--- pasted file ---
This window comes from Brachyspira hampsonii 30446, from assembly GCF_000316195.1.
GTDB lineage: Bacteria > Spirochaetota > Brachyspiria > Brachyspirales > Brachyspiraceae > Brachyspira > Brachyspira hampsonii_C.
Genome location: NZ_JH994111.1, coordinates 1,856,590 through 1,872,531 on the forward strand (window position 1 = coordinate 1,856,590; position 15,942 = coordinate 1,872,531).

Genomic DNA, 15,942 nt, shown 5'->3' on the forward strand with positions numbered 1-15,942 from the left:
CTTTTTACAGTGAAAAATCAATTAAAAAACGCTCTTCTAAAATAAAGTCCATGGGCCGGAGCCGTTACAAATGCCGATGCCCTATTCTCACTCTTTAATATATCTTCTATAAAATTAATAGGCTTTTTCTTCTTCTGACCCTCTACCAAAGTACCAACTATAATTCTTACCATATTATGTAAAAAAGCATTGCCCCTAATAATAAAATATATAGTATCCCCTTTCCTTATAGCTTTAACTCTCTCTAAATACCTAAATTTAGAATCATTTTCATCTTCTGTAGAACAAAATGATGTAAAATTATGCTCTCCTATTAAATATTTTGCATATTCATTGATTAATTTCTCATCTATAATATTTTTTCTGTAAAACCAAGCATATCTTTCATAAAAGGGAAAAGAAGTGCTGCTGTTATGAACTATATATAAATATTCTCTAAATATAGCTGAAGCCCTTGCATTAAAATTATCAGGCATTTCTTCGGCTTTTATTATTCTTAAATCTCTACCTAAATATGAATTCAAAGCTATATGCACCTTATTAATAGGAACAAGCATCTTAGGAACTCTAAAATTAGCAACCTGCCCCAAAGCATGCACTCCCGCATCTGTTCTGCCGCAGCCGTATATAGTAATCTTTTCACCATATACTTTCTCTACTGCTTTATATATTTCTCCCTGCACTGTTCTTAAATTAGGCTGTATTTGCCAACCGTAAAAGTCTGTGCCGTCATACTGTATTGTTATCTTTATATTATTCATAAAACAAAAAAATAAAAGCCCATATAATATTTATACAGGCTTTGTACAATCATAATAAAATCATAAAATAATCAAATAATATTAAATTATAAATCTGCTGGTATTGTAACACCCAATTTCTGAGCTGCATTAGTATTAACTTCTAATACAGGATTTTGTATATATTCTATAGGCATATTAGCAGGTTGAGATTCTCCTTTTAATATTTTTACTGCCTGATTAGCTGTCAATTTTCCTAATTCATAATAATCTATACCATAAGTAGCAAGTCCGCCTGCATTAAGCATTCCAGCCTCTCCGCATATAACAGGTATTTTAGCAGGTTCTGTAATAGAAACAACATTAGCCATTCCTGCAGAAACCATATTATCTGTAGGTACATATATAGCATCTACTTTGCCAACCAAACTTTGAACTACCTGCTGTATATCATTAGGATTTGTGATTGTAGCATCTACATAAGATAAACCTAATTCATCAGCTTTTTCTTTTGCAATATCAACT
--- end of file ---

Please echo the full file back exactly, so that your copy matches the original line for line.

This window comes from Brachyspira hampsonii 30446, from assembly GCF_000316195.1.
GTDB lineage: Bacteria > Spirochaetota > Brachyspiria > Brachyspirales > Brachyspiraceae > Brachyspira > Brachyspira hampsonii_C.
Genome location: NZ_JH994111.1, coordinates 1,856,590 through 1,872,531 on the forward strand (window position 1 = coordinate 1,856,590; position 15,942 = coordinate 1,872,531).

Genomic DNA, 15,942 nt, shown 5'->3' on the forward strand with positions numbered 1-15,942 from the left:
CTTTTTACAGTGAAAAATCAATTAAAAAACGCTCTTCTAAAATAAAGTCCATGGGCCGGAGCCGTTACAAATGCCGATGCCCTATTCTCACTCTTTAATATATCTTCTATAAAATTAATAGGCTTTTTCTTCTTCTGACCCTCTACCAAAGTACCAACTATAATTCTTACCATATTATGTAAAAAAGCATTGCCCCTAATAATAAAATATATAGTATCCCCTTTCCTTATAGCTTTAACTCTCTCTAAATACCTAAATTTAGAATCATTTTCATCTTCTGTAGAACAAAATGATGTAAAATTATGCTCTCCTATTAAATATTTTGCATATTCATTGATTAATTTCTCATCTATAATATTTTTTCTGTAAAACCAAGCATATCTTTCATAAAAGGGAAAAGAAGTGCTGCTGTTATGAACTATATATAAATATTCTCTAAATATAGCTGAAGCCCTTGCATTAAAATTATCAGGCATTTCTTCGGCTTTTATTATTCTTAAATCTCTACCTAAATATGAATTCAAAGCTATATGCACCTTATTAATAGGAACAAGCATCTTAGGAACTCTAAAATTAGCAACCTGCCCCAAAGCATGCACTCCCGCATCTGTTCTGCCGCAGCCGTATATAGTAATCTTTTCACCATATACTTTCTCTACTGCTTTATATATTTCTCCCTGCACTGTTCTTAAATTAGGCTGTATTTGCCAACCGTAAAAGTCTGTGCCGTCATACTGTATTGTTATCTTTATATTATTCATAAAACAAAAAAATAAAAGCCCATATAATATTTATACAGGCTTTGTACAATCATAATAAAATCATAAAATAATCAAATAATATTAAATTATAAATCTGCTGGTATTGTAACACCCAATTTCTGAGCTGCATTAGTATTAACTTCTAATACAGGATTTTGTATATATTCTATAGGCATATTAGCAGGTTGAGATTCTCCTTTTAATATTTTTACTGCCTGATTAGCTGTCAATTTTCCTAATTCATAATAATCTATACCATAAGTAGCAAGTCCGCCTGCATTAAGCATTCCAGCCTCTCCGCATATAACAGGTATTTTAGCAGGTTCTGTAATAGAAACAACATTAGCCATTCCTGCAGAAACCATATTATCTGTAGGTACATATATAGCATCTACTTTGCCAACCAAACTTTGAACTACCTGCTGTATATCATTAGGATTTGTGATTGTAGCATCTACATAAGATAAACCTAATTCATCAGCTTTTTCTTTTGCAATATCAACT